We were right when we said that he and his allies do not regard Arab citizens as equal, and play on Israeli fear, racism, and hatredWe were right when we said that the right is made not of hawks, but of ostriches, their heads in the sand, ignoring demographic and political realities, and running counter to Israel’s own intelligence services — all in the name of extreme nationalism.
For all these assertions, we and our allies in Israel were pilloried by the Supposed Jewish Mainstream , or SJM as I’ll refer to them, that numerical minority of the Jewish community represented by the flag-waving nationalists at the American Israel Public Affairs Committee, the boards of most federations and the donor lists of many (most?) synagogues. They said we were naive, stupid, anti-Israel, anti-Jewish.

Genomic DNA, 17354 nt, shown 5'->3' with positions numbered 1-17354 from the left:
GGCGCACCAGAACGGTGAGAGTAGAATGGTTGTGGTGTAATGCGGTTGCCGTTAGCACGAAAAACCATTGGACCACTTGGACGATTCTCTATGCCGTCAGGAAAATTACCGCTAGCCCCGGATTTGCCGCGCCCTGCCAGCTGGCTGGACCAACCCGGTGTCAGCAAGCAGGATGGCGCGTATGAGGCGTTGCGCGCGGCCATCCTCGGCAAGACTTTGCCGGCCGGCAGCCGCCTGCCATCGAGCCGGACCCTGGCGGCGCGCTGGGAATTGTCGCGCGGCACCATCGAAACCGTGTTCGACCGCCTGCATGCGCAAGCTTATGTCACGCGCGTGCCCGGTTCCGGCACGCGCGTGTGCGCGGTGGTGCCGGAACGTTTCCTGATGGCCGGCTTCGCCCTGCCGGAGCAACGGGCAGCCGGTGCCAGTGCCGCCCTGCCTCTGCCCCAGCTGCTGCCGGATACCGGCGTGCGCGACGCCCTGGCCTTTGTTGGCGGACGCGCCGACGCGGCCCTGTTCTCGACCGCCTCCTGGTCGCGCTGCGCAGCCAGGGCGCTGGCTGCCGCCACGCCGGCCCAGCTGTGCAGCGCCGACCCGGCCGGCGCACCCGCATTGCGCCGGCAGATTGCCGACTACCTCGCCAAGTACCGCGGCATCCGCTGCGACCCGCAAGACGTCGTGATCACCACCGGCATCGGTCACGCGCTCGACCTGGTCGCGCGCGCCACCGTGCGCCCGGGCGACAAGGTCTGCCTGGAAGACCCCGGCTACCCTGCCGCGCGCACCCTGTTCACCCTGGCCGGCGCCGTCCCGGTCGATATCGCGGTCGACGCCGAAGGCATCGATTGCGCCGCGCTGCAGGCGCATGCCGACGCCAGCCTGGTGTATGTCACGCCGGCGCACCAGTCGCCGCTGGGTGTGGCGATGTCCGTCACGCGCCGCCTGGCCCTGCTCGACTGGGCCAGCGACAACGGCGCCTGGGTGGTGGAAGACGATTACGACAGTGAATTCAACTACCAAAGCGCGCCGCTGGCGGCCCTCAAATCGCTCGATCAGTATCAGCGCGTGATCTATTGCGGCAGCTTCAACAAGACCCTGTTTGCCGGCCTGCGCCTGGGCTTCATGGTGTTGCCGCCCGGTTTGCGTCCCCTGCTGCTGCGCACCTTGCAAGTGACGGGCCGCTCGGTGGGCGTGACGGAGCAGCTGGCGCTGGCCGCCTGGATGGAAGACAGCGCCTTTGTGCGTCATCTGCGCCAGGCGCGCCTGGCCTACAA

But in the waning hours of the 2015 election, Prime Minister Netanyahu expressly validated all but one of these assertions — with disclosures from the World Zionist Organization confirming the other assertion about the economics of settlement growth. Of course, as with everything Netanyahu says, it’s best not to believe him too much. Just as his Iran speech was intended, as Paul Krugman aptly put it, to wag the dog away from economic issues and toward security ones, so, too, his barrage of far-right statements was aimed more at gaining votes for his party than at anything else. By opposing a Palestinian state, denying the citizenship of Arab Israelis and bragging about settlements, Netanyahu made it easier for voters for the far-right Jewish Home to choose his party instead.
But he still said all those things, and they cannot be unsaid. This changes the American Jewish reality.